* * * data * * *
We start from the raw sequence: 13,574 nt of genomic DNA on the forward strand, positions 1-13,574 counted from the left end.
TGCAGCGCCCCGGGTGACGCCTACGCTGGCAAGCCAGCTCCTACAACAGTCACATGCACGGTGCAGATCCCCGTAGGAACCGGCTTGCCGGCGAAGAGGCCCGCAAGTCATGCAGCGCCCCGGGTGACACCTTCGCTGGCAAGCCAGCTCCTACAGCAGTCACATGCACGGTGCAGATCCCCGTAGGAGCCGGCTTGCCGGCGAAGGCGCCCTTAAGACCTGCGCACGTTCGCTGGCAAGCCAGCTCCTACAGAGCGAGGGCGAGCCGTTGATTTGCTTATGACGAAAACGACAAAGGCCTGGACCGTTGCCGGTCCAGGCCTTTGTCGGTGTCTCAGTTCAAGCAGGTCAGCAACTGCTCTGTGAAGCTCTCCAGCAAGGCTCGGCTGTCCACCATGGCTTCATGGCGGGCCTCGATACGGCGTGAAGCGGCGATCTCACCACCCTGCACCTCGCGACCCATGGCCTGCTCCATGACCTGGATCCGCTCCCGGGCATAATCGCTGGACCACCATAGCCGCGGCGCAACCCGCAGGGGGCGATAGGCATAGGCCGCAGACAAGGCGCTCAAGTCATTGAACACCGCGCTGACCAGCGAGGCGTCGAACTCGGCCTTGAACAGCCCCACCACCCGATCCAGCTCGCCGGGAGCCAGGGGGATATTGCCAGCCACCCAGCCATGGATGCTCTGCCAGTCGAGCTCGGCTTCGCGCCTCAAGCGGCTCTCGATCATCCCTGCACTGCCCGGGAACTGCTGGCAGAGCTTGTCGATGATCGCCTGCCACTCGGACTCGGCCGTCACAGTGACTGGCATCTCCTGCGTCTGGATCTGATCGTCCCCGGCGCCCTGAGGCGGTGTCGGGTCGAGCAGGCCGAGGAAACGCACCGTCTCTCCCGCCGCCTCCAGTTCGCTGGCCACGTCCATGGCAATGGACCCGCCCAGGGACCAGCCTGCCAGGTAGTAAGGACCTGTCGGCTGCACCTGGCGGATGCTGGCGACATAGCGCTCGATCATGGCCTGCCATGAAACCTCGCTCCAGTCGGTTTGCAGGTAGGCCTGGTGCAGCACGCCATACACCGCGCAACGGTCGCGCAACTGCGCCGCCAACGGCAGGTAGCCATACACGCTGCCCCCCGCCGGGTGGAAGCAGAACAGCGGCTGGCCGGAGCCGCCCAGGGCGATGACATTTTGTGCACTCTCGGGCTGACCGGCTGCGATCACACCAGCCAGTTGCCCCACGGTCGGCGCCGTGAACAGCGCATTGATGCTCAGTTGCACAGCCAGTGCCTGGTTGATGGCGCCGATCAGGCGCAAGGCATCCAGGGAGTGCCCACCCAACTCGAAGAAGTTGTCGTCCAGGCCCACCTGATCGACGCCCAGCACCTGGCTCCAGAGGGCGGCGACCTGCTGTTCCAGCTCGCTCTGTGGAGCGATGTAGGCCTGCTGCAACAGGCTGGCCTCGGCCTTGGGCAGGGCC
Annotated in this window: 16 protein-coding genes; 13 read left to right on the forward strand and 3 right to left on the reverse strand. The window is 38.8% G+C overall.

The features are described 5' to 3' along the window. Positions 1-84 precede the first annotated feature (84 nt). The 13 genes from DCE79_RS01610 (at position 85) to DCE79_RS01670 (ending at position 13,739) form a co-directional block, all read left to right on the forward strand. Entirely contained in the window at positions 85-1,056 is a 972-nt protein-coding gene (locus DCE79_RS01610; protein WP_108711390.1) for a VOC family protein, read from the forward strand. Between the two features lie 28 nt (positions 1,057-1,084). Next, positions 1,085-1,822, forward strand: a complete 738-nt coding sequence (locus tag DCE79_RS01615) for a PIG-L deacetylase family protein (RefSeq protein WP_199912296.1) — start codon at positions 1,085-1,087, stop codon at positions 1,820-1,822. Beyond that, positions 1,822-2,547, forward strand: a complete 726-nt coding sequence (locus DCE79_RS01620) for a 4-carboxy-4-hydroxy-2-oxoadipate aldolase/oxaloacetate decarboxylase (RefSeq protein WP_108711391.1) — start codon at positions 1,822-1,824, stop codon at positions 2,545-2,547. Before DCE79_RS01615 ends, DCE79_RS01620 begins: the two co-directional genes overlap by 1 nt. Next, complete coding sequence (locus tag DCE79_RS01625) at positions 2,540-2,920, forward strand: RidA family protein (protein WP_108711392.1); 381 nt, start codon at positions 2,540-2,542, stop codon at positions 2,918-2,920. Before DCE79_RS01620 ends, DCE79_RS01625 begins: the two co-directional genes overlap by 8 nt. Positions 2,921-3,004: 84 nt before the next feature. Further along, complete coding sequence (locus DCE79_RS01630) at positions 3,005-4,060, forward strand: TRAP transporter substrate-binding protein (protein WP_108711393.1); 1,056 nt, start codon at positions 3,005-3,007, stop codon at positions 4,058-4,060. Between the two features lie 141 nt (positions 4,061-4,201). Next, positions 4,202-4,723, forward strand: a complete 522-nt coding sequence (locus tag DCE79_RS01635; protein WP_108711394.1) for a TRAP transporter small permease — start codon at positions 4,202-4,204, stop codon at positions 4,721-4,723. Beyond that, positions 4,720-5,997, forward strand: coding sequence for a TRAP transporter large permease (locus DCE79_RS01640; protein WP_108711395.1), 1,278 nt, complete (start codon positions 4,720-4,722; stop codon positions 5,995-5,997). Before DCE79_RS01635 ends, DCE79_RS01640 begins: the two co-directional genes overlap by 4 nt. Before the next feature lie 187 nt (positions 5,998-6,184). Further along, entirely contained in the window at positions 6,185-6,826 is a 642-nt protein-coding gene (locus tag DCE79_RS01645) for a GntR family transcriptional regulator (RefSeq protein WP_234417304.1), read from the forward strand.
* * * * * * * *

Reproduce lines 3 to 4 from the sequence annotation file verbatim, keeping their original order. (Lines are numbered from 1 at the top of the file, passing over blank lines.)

Annotated in this window: 16 protein-coding genes; 13 read left to right on the forward strand and 3 right to left on the reverse strand. The window is 38.8% G+C overall.

The features are described 5' to 3' along the window. Positions 1-84 precede the first annotated feature (84 nt). The 13 genes from DCE79_RS01610 (at position 85) to DCE79_RS01670 (ending at position 13,739) form a co-directional block, all read left to right on the forward strand. Entirely contained in the window at positions 85-1,056 is a 972-nt protein-coding gene (locus DCE79_RS01610; protein WP_108711390.1) for a VOC family protein, read from the forward strand. Between the two features lie 28 nt (positions 1,057-1,084). Next, positions 1,085-1,822, forward strand: a complete 738-nt coding sequence (locus tag DCE79_RS01615) for a PIG-L deacetylase family protein (RefSeq protein WP_199912296.1) — start codon at positions 1,085-1,087, stop codon at positions 1,820-1,822. Beyond that, positions 1,822-2,547, forward strand: a complete 726-nt coding sequence (locus DCE79_RS01620) for a 4-carboxy-4-hydroxy-2-oxoadipate aldolase/oxaloacetate decarboxylase (RefSeq protein WP_108711391.1) — start codon at positions 1,822-1,824, stop codon at positions 2,545-2,547. Before DCE79_RS01615 ends, DCE79_RS01620 begins: the two co-directional genes overlap by 1 nt. Next, complete coding sequence (locus tag DCE79_RS01625) at positions 2,540-2,920, forward strand: RidA family protein (protein WP_108711392.1); 381 nt, start codon at positions 2,540-2,542, stop codon at positions 2,918-2,920. Before DCE79_RS01620 ends, DCE79_RS01625 begins: the two co-directional genes overlap by 8 nt. Positions 2,921-3,004: 84 nt before the next feature. Further along, complete coding sequence (locus DCE79_RS01630) at positions 3,005-4,060, forward strand: TRAP transporter substrate-binding protein (protein WP_108711393.1); 1,056 nt, start codon at positions 3,005-3,007, stop codon at positions 4,058-4,060. Between the two features lie 141 nt (positions 4,061-4,201). Next, positions 4,202-4,723, forward strand: a complete 522-nt coding sequence (locus tag DCE79_RS01635; protein WP_108711394.1) for a TRAP transporter small permease — start codon at positions 4,202-4,204, stop codon at positions 4,721-4,723. Beyond that, positions 4,720-5,997, forward strand: coding sequence for a TRAP transporter large permease (locus DCE79_RS01640; protein WP_108711395.1), 1,278 nt, complete (start codon positions 4,720-4,722; stop codon positions 5,995-5,997). Before DCE79_RS01635 ends, DCE79_RS01640 begins: the two co-directional genes overlap by 4 nt. Before the next feature lie 187 nt (positions 5,998-6,184). Further along, entirely contained in the window at positions 6,185-6,826 is a 642-nt protein-coding gene (locus tag DCE79_RS01645) for a GntR family transcriptional regulator (RefSeq protein WP_234417304.1), read from the forward strand.